There’s much to appreciate about Homing Birds, Rukhsana Ahmad’s new play, marking her return to Kali Theatre which she co-founded. Her slick narrative encompasses home, war, politics, family, women’s rights and trauma – an intricately connected cluster that maps the life of Saeed: sent away from Afghanistan as a boy and adopted by a British couple, he returns as a doctor to find his sister, Nazneen (Mona Khalili).
Flowing between Saeed’s past and present, vivid and troubling, the writing is insightful and agile. Stage lights flicker in the haze as memories of death and displacement surface. Delicate flutters of pigeons come, both soothing and unsettling. More dualities coexist in Helen Coyston’s two-level set, deconstructed rugs, carved doors through which light pierces, finding a way out of this human maze.
Here’s the thing. Despite the atmospheric design, this can feel like watching a radio play. A spark of the live and urgent eludes.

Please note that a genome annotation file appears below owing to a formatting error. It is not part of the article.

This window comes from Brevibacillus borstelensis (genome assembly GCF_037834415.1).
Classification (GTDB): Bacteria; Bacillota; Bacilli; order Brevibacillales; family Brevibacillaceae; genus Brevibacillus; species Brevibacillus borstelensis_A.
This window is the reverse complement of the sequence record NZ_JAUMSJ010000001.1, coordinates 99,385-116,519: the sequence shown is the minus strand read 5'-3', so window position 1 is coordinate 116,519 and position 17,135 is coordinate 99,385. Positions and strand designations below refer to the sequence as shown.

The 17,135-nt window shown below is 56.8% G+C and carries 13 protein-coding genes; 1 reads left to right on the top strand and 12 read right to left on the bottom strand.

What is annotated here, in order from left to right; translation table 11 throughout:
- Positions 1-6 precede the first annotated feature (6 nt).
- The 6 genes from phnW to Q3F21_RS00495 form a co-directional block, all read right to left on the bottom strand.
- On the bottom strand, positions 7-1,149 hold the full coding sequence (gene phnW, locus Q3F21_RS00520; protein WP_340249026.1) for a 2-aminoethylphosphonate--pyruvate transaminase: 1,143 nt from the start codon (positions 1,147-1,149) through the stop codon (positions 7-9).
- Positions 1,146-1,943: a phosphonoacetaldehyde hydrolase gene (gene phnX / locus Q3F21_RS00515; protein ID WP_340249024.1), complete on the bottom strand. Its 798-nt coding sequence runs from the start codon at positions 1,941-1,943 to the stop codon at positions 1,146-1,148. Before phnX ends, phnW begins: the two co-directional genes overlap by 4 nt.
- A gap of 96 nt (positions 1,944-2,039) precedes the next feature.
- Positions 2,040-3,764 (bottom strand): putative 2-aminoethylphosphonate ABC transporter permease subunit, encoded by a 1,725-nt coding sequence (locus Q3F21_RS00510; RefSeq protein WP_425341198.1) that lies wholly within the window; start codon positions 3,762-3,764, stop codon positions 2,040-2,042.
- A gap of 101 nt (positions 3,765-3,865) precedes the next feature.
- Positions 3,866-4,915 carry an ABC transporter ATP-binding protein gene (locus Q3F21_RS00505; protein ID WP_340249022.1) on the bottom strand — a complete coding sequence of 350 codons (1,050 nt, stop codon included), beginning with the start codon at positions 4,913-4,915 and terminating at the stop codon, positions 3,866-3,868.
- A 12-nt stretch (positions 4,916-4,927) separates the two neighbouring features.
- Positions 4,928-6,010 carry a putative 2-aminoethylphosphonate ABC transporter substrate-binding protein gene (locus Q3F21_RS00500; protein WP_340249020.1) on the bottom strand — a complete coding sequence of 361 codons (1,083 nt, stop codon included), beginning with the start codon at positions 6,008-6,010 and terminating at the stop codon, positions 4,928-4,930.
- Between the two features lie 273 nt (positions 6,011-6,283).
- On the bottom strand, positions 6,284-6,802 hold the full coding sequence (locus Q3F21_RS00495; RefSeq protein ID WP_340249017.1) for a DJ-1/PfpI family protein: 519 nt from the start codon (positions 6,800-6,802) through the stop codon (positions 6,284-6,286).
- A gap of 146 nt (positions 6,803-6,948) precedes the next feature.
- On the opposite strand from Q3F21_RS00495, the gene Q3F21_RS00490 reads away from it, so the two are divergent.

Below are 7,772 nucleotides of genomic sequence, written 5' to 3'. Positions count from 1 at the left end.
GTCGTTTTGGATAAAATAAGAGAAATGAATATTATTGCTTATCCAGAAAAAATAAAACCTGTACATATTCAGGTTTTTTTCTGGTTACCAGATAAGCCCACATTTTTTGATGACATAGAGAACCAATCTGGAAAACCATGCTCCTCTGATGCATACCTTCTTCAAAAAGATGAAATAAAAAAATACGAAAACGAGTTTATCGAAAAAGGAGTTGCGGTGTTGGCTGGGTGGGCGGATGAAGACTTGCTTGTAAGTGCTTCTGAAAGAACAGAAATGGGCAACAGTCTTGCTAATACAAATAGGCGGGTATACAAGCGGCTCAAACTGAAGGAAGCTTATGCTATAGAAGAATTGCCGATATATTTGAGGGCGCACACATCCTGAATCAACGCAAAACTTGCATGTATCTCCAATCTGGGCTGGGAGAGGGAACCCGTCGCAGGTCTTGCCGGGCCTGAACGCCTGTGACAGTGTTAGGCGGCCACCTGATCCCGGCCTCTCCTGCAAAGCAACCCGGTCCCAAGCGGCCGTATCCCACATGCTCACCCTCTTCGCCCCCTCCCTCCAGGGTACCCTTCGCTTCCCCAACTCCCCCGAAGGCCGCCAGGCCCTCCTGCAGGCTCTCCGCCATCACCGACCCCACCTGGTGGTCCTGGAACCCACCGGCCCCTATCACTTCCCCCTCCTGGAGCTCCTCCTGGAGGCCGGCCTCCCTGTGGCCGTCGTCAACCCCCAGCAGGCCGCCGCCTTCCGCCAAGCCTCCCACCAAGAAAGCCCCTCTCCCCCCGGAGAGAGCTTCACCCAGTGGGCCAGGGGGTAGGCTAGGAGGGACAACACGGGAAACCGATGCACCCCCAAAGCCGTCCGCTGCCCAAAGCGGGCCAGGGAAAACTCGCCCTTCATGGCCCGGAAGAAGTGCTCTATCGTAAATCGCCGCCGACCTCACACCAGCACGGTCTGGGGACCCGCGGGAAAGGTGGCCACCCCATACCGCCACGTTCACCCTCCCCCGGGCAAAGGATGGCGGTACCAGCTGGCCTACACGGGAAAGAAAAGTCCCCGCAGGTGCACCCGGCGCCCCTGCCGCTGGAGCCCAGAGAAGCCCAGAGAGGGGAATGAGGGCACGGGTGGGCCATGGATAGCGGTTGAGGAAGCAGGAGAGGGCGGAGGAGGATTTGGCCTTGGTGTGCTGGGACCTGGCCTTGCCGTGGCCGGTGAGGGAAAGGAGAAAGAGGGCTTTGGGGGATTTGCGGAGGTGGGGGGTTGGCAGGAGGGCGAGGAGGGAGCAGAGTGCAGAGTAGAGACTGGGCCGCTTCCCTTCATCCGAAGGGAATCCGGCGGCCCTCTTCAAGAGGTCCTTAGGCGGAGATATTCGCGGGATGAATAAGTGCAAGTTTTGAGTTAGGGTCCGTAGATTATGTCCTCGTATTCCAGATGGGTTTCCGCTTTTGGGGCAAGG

Some storytelling choices also frustrate. It feels so unlikely that siblings who shared tender years as children would not recognise each other grown. Wider politics eclipse Saeed’s touching personal journey, and the gruesome end of passionate and persuasive politician Raabia (Suzanne Ahmet), is abruptly mentioned, as though we’ve not spent half the play following her.
The performances shine through, and with Helena Bell’s direction come bursts of vibrant energy. Jay Varsani excels as Saeed, tetchy and disjointed from his cardigan-wearing father Michael (John O’Mahony), and bringing energising physicality as his child-self in Kabul, body and voice leaping with life.